As for DiNucci, he was pretty much what we have seen all preseason. He had errant passes, sidearm throws, and failed to generate any offensive continuity until the late touchdown drive that was just a bit of consolation. If you didn’t think he belongs in this organization before, this game did nothing to change your mind.
Based on this, Malik Hooker was one player who was just on the field to get some needed reps after coming to the team so late in training camp.
Jerry Jones on @1053thefan removed any doubt about veteran safety Malik Hooker being on the team's 53-man roster. "There's no question hes gonna make the team."— Jon Machota (@jonmachota) August 29, 2021
He did not have a great start, getting flagged on the pass play that led to the first score of the game, a very good throw from Lawrence. He would exit early and didn’t really leave much to evalutate.
There is a competition for the third running back spot, if the Cowboys do indeed carry one. It may be indicative of the state of that battle that Breden Knox took the field on the first offensive series before JaQuan Hardy came in on the second. Knox was the first to have an impact play, as he had a crucial 10 yard run to keep the third drive alive for the Cowboys when they were deep in their own end of the field. Hardy seemed to be getting more work once the game got to the second quarter, and started to make some plays, including an 11 yard run as the Cowboys began to find some success in the second quarter. And he opened the second half with a very solid special teams tackle. The two would continue to rotate throughout the game, and it was hard to declare who was the winner in their battle.
There is a similar situation at wide receiver. Malik Tuner and Simi Fehoko are both looking to make a persuasive argument for the team to carry a sixth one. Early on, Hooker looked more effective. However, as mentioned, Rush was having a hard time in the pocket as the Jaguars were deploying most of their starters on defense, and the second string Dallas offensive line was having a problem slowing the pass rush down. Fehoko looked better in the second quarter. It could be a matter of him having better chemistry with Gilbert, who was in at that point. In the third quarter, he added a very nice tackle on special teams, which can be a decisive element for the guys at the bottom of the roster. Turner would also leave the game after something happened while he was working on the punt coverage unit during the third. That may wind up being decisive if the team does carry a sixth WR. Injuries far too often make roster decisions for the team.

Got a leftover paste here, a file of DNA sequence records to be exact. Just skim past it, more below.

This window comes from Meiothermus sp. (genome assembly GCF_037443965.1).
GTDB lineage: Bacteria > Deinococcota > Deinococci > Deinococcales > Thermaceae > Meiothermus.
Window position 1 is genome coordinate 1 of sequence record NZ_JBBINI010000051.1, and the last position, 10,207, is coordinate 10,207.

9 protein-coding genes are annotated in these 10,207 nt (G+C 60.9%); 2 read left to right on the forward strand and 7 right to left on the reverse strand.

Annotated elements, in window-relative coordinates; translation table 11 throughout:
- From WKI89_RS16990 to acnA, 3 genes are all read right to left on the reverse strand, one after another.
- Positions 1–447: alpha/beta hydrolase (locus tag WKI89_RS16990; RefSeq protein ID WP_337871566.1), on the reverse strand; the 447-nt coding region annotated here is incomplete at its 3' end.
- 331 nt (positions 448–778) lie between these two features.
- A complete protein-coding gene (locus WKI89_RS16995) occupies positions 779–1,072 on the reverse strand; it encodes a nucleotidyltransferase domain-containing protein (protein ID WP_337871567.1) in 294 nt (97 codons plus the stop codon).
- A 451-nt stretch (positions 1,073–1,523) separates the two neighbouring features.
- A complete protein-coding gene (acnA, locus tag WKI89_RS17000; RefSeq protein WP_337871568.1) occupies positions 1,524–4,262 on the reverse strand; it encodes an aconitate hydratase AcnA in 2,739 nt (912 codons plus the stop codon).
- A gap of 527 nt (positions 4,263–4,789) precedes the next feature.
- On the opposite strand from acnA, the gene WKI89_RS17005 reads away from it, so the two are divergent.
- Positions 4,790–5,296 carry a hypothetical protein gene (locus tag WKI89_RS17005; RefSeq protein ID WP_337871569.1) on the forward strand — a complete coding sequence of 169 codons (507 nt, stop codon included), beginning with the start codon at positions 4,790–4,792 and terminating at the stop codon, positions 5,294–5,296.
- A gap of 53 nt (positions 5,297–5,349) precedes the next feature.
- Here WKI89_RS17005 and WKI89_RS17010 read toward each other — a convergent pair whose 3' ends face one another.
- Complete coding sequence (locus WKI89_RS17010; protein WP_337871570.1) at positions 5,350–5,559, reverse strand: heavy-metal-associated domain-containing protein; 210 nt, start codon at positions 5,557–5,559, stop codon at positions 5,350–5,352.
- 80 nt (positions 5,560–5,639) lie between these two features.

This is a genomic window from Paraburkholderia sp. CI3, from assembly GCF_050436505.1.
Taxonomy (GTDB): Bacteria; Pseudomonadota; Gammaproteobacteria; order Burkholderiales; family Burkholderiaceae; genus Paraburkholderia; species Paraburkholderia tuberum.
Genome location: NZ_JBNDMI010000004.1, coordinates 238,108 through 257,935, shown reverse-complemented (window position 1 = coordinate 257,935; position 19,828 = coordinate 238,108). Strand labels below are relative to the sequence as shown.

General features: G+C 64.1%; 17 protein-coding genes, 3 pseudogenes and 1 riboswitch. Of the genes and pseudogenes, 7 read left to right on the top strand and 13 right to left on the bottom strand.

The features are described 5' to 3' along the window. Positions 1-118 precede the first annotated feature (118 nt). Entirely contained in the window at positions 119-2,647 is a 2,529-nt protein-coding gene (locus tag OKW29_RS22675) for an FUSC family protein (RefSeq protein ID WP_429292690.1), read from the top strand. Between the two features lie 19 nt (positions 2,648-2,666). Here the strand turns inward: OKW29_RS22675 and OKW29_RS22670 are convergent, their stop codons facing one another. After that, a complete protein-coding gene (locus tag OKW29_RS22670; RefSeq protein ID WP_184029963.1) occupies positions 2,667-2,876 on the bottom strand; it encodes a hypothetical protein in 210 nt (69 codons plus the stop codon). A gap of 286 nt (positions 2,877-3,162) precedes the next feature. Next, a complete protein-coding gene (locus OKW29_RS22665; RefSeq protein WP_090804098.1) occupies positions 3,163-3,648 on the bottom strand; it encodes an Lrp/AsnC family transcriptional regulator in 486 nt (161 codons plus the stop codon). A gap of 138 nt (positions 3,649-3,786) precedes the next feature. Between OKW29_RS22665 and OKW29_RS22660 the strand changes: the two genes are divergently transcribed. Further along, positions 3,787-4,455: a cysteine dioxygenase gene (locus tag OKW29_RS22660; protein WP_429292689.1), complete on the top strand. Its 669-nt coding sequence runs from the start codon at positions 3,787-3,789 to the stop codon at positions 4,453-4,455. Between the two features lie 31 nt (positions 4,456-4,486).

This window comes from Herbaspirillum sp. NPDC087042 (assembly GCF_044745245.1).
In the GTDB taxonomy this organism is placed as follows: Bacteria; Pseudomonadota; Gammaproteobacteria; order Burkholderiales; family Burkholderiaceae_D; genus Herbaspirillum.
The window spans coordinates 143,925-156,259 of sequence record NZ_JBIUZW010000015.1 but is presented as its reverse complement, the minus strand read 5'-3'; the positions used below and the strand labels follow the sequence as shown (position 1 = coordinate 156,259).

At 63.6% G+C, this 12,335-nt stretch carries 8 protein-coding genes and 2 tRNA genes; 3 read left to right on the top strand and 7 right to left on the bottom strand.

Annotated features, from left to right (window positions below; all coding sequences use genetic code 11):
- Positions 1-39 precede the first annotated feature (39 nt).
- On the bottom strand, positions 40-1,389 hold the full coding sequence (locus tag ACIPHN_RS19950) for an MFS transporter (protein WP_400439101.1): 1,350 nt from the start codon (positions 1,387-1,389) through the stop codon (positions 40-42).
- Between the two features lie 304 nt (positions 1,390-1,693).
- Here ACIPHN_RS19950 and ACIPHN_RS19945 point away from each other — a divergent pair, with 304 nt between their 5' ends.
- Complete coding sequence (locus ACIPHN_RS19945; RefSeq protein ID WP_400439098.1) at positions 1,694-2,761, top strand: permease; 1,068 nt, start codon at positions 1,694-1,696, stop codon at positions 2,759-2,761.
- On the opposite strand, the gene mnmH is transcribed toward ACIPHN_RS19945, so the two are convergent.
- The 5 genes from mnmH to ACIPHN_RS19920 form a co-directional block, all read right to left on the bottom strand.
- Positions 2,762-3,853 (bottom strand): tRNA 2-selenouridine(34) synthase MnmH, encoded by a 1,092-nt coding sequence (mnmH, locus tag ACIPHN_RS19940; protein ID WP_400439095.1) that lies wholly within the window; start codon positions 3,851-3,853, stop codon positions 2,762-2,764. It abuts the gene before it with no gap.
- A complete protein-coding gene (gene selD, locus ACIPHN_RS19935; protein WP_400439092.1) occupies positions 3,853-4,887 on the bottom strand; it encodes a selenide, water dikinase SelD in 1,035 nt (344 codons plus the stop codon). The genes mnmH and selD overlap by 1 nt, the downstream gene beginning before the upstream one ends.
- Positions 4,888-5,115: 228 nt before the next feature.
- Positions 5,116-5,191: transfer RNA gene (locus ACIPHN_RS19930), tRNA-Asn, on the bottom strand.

Luke Gifford was paired with Jabril Cox as the starting linebackers for the team. That points to him having a decent shot at making the roster as a special teams contributor, since those also need to have some value as backups at their primary position. Cox is not on a bubble at all, but he just solidified things as he combined with DT Justin Hamilton to pressure the quarterback and hold the Jags to a field goal in the second quarter. Cox would stay on the field for the entire game as the staff tries to prepare him for a significant role this year, and he and Gifford would be the top two tacklers for Dallas.
However, another depth player might have popped his own bubble. Although the apparent touchdown would be overturned on review, Deante Burton was badly beaten and failed to ever find the ball. The same thing would happen again inside the two minute warning of the first half. And after the intermission, the Jaguars would continue to target him. Additionally, he had a missed tackle where he was almost wrapped around the ball carrier before just sort of falling off. His might have been the worst performance of anyone on the Cowboys. He was one who certainly could not afford mistakes like that, but it was rather doubtful he would have made the team in any case.